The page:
Real-time tracking solutions developed specifically for intermodal shipping containers is still a relatively nascent market. Many of the vendors offering solutions for this market have not yet achieved particularly sizeable installed bases in terms of the number of deployed units. As Johan Fagerberg, co-founder of Berg Insight says, they are today close to 25 million shipping containers in circulation worldwide.
Knowing the location and status of containers and the goods being shipped is of great value for container operators and shippers. However, only 6% of the global container fleet is today equipped with real-time tracking devices. The maritime container shipping market is highly consolidated and there are as a result relatively few operators manage very large fleets of containers.
There is a significantly higher value in connecting an entire fleet of containers, in contrast to connecting only a few containers, which means that a significant part of the addressable market consists of large-scale projects spanning many years valued at multiple millions of dollars.
The strategy of Traxens, a French-based provider of tracking solutions for intermodal shipping containers, has been to partner with major shipping companies to initiate large-scale projects. The company has managed to attract the largest players in the industry. Shipping companies CMA CGM and Mediterranean Shipping Company (MSC) invested in Traxens in 2012 and 2016 respectively.
In May 2019, A.P Moller – Maersk also announced that they had invested in the company. Traxens is thus backed by three of the four largest shipping companies in the world, which combined handle close to 45% of the world’s container cargo. In October 2018, MSC announced that they will equip 50,000 dry van containers with Traxens devices to be able to track the location, temperature, humidity, shock, vibration and door opening/closing of the containers.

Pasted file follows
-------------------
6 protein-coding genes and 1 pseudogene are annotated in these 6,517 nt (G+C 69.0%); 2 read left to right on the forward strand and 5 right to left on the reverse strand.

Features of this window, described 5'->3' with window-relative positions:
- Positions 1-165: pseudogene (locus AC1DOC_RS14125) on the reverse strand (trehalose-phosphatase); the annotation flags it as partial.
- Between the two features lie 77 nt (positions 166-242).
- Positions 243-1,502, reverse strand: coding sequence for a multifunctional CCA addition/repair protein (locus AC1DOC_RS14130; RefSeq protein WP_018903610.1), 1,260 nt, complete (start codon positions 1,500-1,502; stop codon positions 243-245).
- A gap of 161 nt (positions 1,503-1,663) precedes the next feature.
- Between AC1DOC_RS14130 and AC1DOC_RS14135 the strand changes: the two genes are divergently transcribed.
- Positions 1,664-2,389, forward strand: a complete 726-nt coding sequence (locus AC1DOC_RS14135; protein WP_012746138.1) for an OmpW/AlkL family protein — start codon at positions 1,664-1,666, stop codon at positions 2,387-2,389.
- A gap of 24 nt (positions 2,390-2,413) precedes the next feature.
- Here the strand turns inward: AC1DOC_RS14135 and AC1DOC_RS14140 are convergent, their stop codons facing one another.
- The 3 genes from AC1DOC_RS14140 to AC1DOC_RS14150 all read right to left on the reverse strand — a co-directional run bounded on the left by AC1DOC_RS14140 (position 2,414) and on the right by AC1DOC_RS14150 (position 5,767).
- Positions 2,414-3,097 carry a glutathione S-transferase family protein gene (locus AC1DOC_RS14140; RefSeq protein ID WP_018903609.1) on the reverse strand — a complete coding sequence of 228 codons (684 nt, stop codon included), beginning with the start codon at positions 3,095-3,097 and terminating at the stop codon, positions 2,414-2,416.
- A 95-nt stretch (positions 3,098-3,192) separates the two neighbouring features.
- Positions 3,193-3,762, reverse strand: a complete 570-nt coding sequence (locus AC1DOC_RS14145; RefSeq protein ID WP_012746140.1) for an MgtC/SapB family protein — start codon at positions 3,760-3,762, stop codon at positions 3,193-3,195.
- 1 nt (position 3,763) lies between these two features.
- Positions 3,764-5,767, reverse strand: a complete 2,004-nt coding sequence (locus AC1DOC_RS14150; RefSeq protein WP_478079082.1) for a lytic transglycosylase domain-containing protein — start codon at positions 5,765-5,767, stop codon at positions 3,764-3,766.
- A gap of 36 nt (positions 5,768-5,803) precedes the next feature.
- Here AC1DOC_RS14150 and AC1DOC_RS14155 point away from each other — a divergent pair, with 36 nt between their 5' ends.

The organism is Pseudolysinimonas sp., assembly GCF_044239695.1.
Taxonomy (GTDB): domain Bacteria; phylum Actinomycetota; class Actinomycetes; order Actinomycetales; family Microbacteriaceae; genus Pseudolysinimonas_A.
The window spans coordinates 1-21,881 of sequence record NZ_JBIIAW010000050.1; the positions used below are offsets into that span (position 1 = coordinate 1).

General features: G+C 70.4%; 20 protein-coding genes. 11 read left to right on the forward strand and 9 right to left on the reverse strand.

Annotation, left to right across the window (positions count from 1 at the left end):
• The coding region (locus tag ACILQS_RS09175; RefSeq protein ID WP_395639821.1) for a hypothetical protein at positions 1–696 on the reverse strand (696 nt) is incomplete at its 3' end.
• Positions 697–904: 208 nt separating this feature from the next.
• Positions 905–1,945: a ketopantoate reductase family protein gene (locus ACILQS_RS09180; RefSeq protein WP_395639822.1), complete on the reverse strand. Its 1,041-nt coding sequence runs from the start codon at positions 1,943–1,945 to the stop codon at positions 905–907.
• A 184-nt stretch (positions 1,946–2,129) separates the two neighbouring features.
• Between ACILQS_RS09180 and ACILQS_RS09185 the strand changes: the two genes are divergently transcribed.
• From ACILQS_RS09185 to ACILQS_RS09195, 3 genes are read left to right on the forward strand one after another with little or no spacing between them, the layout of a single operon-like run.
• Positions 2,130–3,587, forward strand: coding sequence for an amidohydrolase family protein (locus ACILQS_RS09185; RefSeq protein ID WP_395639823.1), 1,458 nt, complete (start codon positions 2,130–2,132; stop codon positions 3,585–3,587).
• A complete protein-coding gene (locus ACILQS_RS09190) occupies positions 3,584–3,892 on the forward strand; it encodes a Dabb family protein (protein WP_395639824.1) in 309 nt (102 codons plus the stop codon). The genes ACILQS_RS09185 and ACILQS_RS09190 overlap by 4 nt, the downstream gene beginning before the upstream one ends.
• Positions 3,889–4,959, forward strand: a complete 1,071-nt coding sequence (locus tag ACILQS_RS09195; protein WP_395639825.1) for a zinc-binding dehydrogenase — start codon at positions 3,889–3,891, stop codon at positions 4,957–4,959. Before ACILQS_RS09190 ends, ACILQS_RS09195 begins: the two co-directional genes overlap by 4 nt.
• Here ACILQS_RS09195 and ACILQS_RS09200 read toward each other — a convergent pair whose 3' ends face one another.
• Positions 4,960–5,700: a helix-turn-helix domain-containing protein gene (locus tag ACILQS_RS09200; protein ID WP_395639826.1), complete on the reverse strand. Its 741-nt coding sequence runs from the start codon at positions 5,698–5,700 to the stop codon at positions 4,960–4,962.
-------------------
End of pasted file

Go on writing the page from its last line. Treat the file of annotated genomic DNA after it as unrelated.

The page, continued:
Later in May 2019, both CMA CGM and Maersk announced that they are also committed to equip at least 50,000 of their containers each with tracking devices from the company. This is not the first time Maersk is involved in a large-scale IoT project. In 2015, the company rolled out a real-time tracking system for its full fleet of 270,000 refrigerated containers. The project was initiated already in 2009 and Maersk’s existing fleet of refrigerated containers were equipped over a three-year period.
The project involved AT&T, Ericsson and WAM Technologies (now owned by ORBCOMM) and is one of the largest IoT projects in the logistics industry to date. Loginno Logistic Innovation applies a similar strategy. The Israel-based company’s approach is to deploy its solution on entire fleets of dry containers. In 2015, the company announced a deal with two major Chinese shipping lines – SIPG Hai Hua and SITC – to convert their fleets of dry containers into smart containers.
Market adoption is in the medium term affected by a number of different factors. Battery life is a challenge especially for container tracking applications and breakthroughs within battery technology can help drive adoption on the market. The emerging area of Low-Power Wide-Area (LPWA) network technologies such as Sigfox, NB-IoT and LoRaWAN can have a positive effect on this market. LPWA technologies’ promise of long battery life and low hardware cost can be especially beneficial for dry containers which are inherently more power-starved compared to reefer containers.
With the exception of high-value transports (e.g. pharmaceuticals, tobacco and electronics) where non-permanent trip-based tracking has become increasingly common, the uptake for dry containers is in the foreseeable future expected to remain considerably lower than for reefer containers, where regulatory mandates have already fostered large-scale implementation of tracking and monitoring solutions in order to ensure the integrity of temperature-sensitive cargo.
The author is Johan Fagerberg, co-founder of Berg Insight.